While all four volumes of the Living Collections Catalogue take advantage of the multimedia possibilities inherent in an online publication, Creative Black Music is the first to center sound. Editors Danielle A. Jackson (the Walker’s Mellon Interdisciplinary Fellow in the Performing Arts, 2016–18) and Simone Austin (Mellon Interdisciplinary Fellow in the Visual Arts, 2018–20) assembled a team of authors and interlocutors including musicologist Tammy L. Kernodle; musicians and artists Taja Cheek, Jace Clayton, Dave King, Michelle Kinney, Jason Moran, Fred Moten, and Greg Tate; and Walker curators and archivists Doug Benidt, Philip Bither, and Jill Vuchetich. “Jazz and the broader worlds of creative black music have been important parts of the Walker Art Center’s Performing Arts program since its inception,” the landing page reads. This volume “focuses on a select group of influential black artists who came to the fore in the ’60s and ’70s and appeared at the Walker multiple times, each having an indelible impact on US musical culture.” Centering previously closed-to-the-public archival material, Jackson and Austin profile the Art Ensemble of Chicago, Amiri Baraka, Anthony Braxton, Betty Carter, Ornette Coleman, Julius Eastman, Wadada Leo Smith, Cecil Taylor, and Henry Threadgill. Creative Black Music also includes a foreword by Bither, the McGuire Director and Senior Curator of Performing Arts; a beautifully written introductory essay by Kernodle, professor of musicology at Miami University, that takes a historical and musicological perspective on the jazz avant-garde; and a lengthy (though admittedly not comprehensive) timeline of select performances of creative Black music at the Walker between 1963 and 2019, researched and assembled by Vuchetich, who is head of Archives and Library. While this framing material occasionally implies that the jazz avant-garde is more central to the larger performance history of the Walker than the evidence warrants, the volume as a whole makes a strong case for the museum’s role in bringing major jazz avant-gardists—largely (though not exclusively) men, as Bither notes in his foreword—to the upper Midwest and for its commitment to sustaining the resultant relationships over a span of years and even decades.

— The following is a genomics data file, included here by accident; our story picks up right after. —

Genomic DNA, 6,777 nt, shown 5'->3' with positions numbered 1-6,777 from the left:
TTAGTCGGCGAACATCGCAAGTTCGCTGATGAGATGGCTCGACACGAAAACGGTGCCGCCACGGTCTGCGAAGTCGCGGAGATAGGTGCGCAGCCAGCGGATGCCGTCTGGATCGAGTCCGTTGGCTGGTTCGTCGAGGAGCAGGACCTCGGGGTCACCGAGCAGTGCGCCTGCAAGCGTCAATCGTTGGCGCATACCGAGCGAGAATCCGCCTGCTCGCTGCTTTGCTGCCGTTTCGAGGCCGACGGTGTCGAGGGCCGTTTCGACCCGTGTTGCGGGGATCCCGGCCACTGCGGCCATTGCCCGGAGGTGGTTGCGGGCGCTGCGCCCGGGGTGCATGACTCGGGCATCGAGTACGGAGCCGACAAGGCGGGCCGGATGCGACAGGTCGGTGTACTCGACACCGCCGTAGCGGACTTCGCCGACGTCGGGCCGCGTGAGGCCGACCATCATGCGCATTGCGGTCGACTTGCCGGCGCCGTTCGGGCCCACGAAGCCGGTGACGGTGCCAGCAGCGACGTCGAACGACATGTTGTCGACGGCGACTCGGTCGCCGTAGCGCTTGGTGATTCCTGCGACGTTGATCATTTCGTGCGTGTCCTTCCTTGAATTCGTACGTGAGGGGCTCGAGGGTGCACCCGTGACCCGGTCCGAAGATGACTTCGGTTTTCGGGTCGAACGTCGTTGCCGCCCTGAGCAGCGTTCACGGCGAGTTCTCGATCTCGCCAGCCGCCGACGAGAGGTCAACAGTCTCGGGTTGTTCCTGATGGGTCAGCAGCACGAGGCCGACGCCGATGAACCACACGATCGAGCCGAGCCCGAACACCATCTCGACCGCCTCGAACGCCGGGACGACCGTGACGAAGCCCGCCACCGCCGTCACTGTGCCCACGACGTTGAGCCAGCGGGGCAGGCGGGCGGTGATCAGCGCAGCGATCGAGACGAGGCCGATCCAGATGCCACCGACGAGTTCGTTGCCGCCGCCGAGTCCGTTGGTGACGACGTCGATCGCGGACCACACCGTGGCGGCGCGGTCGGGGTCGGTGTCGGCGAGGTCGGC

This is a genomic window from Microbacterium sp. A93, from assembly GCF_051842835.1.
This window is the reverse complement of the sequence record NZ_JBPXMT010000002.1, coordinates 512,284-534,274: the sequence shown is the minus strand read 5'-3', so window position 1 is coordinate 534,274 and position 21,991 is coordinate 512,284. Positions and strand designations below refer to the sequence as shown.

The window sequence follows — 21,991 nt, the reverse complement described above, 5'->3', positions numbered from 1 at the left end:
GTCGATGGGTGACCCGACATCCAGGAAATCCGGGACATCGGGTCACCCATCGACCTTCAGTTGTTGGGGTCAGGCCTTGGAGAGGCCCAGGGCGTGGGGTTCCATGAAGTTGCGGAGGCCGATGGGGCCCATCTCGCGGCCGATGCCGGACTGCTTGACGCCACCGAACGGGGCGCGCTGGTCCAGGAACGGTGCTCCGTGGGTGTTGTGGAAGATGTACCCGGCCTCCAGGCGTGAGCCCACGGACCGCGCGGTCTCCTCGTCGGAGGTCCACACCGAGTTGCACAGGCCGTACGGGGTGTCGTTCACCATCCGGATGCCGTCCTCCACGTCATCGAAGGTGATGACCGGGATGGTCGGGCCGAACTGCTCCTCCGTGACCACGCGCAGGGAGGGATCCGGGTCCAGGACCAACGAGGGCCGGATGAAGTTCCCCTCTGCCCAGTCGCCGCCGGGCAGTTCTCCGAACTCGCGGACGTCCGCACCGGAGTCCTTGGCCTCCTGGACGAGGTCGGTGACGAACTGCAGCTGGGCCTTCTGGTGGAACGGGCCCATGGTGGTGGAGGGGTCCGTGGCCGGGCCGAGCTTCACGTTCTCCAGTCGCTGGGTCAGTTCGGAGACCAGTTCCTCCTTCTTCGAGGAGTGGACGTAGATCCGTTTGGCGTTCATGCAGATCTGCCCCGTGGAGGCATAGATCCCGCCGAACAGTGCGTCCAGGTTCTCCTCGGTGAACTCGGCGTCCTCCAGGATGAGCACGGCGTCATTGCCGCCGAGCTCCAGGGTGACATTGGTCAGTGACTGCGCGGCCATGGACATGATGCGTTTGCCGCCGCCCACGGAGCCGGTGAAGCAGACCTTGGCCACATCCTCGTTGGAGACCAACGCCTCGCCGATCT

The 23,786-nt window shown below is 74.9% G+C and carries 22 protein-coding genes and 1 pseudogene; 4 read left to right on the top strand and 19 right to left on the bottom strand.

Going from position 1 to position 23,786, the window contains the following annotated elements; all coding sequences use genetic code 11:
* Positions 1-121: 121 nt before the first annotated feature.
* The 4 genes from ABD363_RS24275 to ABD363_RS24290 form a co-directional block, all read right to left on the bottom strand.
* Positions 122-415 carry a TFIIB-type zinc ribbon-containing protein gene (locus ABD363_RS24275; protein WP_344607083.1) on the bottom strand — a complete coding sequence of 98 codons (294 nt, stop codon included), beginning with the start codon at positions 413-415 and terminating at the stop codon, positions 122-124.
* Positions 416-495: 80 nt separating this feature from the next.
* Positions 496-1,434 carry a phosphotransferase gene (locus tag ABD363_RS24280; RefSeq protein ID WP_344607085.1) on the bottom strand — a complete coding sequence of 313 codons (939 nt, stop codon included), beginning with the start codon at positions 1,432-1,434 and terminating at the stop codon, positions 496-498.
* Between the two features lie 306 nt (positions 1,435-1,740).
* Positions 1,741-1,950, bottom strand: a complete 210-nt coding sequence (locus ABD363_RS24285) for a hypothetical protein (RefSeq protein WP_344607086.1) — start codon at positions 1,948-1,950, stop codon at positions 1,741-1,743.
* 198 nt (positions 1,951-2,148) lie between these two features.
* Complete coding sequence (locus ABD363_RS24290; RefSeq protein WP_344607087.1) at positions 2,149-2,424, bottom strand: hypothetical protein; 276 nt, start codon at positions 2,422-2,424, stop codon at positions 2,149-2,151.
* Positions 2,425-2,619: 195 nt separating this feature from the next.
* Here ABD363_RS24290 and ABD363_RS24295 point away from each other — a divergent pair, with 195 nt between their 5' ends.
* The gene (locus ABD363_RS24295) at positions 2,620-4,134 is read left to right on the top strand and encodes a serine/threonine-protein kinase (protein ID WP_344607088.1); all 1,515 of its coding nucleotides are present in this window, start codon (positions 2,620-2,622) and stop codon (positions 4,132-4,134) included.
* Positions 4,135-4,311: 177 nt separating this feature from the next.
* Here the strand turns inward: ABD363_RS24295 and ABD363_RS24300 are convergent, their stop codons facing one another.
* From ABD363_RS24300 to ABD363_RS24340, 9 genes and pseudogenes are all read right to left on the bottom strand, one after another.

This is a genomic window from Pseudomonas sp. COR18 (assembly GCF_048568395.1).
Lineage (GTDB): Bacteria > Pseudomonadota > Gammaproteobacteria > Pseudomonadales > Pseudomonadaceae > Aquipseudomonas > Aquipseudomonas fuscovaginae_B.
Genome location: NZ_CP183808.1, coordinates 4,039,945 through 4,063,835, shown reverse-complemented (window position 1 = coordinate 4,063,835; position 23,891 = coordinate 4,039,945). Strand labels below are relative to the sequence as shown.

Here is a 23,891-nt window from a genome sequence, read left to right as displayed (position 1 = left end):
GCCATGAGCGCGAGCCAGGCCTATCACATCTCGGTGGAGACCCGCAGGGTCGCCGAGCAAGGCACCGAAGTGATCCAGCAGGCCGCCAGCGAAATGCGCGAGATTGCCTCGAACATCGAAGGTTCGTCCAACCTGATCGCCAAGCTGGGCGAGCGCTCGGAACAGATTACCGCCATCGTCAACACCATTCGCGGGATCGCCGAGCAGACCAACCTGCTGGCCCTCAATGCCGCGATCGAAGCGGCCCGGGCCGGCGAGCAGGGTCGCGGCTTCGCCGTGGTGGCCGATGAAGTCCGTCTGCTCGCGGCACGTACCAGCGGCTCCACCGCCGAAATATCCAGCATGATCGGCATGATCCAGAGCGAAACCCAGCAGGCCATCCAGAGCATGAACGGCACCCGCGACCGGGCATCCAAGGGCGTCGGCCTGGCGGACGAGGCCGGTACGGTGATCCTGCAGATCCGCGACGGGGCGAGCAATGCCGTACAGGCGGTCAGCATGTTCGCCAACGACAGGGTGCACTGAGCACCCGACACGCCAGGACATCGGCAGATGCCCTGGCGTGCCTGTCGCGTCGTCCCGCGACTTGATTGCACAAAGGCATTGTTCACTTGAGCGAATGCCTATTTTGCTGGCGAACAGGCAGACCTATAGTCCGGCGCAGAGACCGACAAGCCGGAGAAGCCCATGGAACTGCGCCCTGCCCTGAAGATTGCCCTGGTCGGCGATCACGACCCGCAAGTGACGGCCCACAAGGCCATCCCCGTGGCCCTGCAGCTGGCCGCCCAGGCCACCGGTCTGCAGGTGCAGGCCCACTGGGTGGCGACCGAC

All of the essays that make up the catalog are accessible to scholars, students, and art enthusiasts alike, though not every essay reads evenly in terms of style or content. Some work intellectual angles that introduce the philosophy and aesthetics of these artists and their music, grounding all observations in citations that run the gamut from scholarship to popular reception. In a particularly compelling essay on Taylor, for example, Jackson notes that Taylor “understood the body as the locus of the improvisatory practice. His utterances or motor responses became as much a part of composition as his piano playing.” (Hit “Play” on the accompanying video featuring Taylor performing untitled improvisations with his trio at Ted Mann Concert Hall in 2000 and you will see—and hear—what Jackson means.) Other essays hew more closely to biographical facts and eschew endnotes entirely; these are informative but underlined by an undisguised “great artist/great works” narrative that brings to mind the museum world’s historical reluctance to engage with music—sounding art—with the same critical stance it takes toward art objects.